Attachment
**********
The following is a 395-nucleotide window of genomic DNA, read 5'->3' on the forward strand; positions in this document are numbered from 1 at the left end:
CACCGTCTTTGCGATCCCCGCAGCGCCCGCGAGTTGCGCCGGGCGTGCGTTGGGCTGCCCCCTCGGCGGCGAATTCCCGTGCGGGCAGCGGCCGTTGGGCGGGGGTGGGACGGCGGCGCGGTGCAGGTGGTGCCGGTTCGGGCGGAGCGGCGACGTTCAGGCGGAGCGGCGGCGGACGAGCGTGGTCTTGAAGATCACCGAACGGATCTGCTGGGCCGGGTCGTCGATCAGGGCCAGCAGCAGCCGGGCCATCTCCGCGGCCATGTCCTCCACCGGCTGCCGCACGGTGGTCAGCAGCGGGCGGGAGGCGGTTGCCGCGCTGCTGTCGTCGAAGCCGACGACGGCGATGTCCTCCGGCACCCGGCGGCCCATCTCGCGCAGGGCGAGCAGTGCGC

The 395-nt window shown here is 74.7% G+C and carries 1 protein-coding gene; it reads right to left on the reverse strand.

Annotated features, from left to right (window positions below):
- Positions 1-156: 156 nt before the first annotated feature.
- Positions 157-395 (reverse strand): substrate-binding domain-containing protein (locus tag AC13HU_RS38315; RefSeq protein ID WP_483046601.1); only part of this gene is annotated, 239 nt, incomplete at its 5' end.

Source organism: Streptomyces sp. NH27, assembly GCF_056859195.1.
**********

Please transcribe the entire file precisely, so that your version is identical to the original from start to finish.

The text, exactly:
The following is a 395-nucleotide window of genomic DNA, read 5'->3' on the forward strand; positions in this document are numbered from 1 at the left end:
CACCGTCTTTGCGATCCCCGCAGCGCCCGCGAGTTGCGCCGGGCGTGCGTTGGGCTGCCCCCTCGGCGGCGAATTCCCGTGCGGGCAGCGGCCGTTGGGCGGGGGTGGGACGGCGGCGCGGTGCAGGTGGTGCCGGTTCGGGCGGAGCGGCGACGTTCAGGCGGAGCGGCGGCGGACGAGCGTGGTCTTGAAGATCACCGAACGGATCTGCTGGGCCGGGTCGTCGATCAGGGCCAGCAGCAGCCGGGCCATCTCCGCGGCCATGTCCTCCACCGGCTGCCGCACGGTGGTCAGCAGCGGGCGGGAGGCGGTTGCCGCGCTGCTGTCGTCGAAGCCGACGACGGCGATGTCCTCCGGCACCCGGCGGCCCATCTCGCGCAGGGCGAGCAGTGCGC

The 395-nt window shown here is 74.7% G+C and carries 1 protein-coding gene; it reads right to left on the reverse strand.

Annotated features, from left to right (window positions below):
- Positions 1-156: 156 nt before the first annotated feature.
- Positions 157-395 (reverse strand): substrate-binding domain-containing protein (locus tag AC13HU_RS38315; RefSeq protein ID WP_483046601.1); only part of this gene is annotated, 239 nt, incomplete at its 5' end.

Source organism: Streptomyces sp. NH27, assembly GCF_056859195.1.